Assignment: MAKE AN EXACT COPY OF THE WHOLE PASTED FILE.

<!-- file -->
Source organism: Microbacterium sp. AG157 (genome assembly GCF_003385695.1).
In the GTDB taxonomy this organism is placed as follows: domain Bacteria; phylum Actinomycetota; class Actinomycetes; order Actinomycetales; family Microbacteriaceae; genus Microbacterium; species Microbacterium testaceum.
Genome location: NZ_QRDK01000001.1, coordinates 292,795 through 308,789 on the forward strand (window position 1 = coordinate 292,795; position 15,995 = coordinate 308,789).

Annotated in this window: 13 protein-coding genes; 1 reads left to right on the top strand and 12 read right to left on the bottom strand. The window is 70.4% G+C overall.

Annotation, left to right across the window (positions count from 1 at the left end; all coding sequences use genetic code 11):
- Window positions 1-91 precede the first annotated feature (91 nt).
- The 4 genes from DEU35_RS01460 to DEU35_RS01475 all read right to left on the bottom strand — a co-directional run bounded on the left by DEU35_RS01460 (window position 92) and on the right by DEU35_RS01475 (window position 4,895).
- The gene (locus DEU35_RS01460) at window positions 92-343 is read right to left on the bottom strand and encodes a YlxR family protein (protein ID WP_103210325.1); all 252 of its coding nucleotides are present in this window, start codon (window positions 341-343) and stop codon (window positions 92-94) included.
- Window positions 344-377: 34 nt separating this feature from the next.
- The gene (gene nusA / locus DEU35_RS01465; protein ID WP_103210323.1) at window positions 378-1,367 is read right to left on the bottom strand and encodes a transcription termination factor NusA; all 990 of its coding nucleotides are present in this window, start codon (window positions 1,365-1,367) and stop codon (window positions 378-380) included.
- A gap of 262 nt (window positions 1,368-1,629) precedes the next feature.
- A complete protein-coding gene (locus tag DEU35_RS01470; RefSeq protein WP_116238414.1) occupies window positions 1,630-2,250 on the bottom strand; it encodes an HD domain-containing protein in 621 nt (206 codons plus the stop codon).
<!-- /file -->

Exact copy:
Source organism: Microbacterium sp. AG157 (genome assembly GCF_003385695.1).
In the GTDB taxonomy this organism is placed as follows: domain Bacteria; phylum Actinomycetota; class Actinomycetes; order Actinomycetales; family Microbacteriaceae; genus Microbacterium; species Microbacterium testaceum.
Genome location: NZ_QRDK01000001.1, coordinates 292,795 through 308,789 on the forward strand (window position 1 = coordinate 292,795; position 15,995 = coordinate 308,789).

Annotated in this window: 13 protein-coding genes; 1 reads left to right on the top strand and 12 read right to left on the bottom strand. The window is 70.4% G+C overall.

Annotation, left to right across the window (positions count from 1 at the left end; all coding sequences use genetic code 11):
- Window positions 1-91 precede the first annotated feature (91 nt).
- The 4 genes from DEU35_RS01460 to DEU35_RS01475 all read right to left on the bottom strand — a co-directional run bounded on the left by DEU35_RS01460 (window position 92) and on the right by DEU35_RS01475 (window position 4,895).
- The gene (locus DEU35_RS01460) at window positions 92-343 is read right to left on the bottom strand and encodes a YlxR family protein (protein ID WP_103210325.1); all 252 of its coding nucleotides are present in this window, start codon (window positions 341-343) and stop codon (window positions 92-94) included.
- Window positions 344-377: 34 nt separating this feature from the next.
- The gene (gene nusA / locus DEU35_RS01465; protein ID WP_103210323.1) at window positions 378-1,367 is read right to left on the bottom strand and encodes a transcription termination factor NusA; all 990 of its coding nucleotides are present in this window, start codon (window positions 1,365-1,367) and stop codon (window positions 378-380) included.
- A gap of 262 nt (window positions 1,368-1,629) precedes the next feature.
- A complete protein-coding gene (locus tag DEU35_RS01470; RefSeq protein WP_116238414.1) occupies window positions 1,630-2,250 on the bottom strand; it encodes an HD domain-containing protein in 621 nt (206 codons plus the stop codon).